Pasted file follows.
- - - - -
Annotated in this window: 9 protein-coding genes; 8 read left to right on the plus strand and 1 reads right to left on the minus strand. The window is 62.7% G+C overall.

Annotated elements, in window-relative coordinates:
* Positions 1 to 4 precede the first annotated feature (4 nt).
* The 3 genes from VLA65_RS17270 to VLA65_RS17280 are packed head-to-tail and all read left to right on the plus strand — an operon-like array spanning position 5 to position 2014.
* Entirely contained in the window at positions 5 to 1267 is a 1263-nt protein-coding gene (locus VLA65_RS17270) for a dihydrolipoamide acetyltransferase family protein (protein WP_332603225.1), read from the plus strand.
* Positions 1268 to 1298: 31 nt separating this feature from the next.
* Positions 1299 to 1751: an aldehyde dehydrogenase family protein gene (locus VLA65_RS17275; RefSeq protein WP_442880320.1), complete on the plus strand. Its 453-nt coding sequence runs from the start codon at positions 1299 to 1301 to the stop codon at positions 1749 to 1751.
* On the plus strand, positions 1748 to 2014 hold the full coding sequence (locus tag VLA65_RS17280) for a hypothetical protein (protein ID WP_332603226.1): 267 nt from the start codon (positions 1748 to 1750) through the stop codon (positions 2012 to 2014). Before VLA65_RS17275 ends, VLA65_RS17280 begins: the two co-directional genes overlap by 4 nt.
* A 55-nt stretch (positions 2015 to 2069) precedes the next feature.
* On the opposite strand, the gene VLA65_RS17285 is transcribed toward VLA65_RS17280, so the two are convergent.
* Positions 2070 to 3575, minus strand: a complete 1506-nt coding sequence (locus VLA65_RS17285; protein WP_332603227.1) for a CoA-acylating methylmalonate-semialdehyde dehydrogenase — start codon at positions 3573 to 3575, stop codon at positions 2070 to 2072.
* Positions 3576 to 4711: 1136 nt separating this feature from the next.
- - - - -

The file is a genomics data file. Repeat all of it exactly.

Annotated in this window: 9 protein-coding genes; 8 read left to right on the plus strand and 1 reads right to left on the minus strand. The window is 62.7% G+C overall.

Annotated elements, in window-relative coordinates:
* Positions 1 to 4 precede the first annotated feature (4 nt).
* The 3 genes from VLA65_RS17270 to VLA65_RS17280 are packed head-to-tail and all read left to right on the plus strand — an operon-like array spanning position 5 to position 2014.
* Entirely contained in the window at positions 5 to 1267 is a 1263-nt protein-coding gene (locus VLA65_RS17270) for a dihydrolipoamide acetyltransferase family protein (protein WP_332603225.1), read from the plus strand.
* Positions 1268 to 1298: 31 nt separating this feature from the next.
* Positions 1299 to 1751: an aldehyde dehydrogenase family protein gene (locus VLA65_RS17275; RefSeq protein WP_442880320.1), complete on the plus strand. Its 453-nt coding sequence runs from the start codon at positions 1299 to 1301 to the stop codon at positions 1749 to 1751.
* On the plus strand, positions 1748 to 2014 hold the full coding sequence (locus tag VLA65_RS17280) for a hypothetical protein (protein ID WP_332603226.1): 267 nt from the start codon (positions 1748 to 1750) through the stop codon (positions 2012 to 2014). Before VLA65_RS17275 ends, VLA65_RS17280 begins: the two co-directional genes overlap by 4 nt.
* A 55-nt stretch (positions 2015 to 2069) precedes the next feature.
* On the opposite strand, the gene VLA65_RS17285 is transcribed toward VLA65_RS17280, so the two are convergent.
* Positions 2070 to 3575, minus strand: a complete 1506-nt coding sequence (locus VLA65_RS17285; protein WP_332603227.1) for a CoA-acylating methylmalonate-semialdehyde dehydrogenase — start codon at positions 3573 to 3575, stop codon at positions 2070 to 2072.
* Positions 3576 to 4711: 1136 nt separating this feature from the next.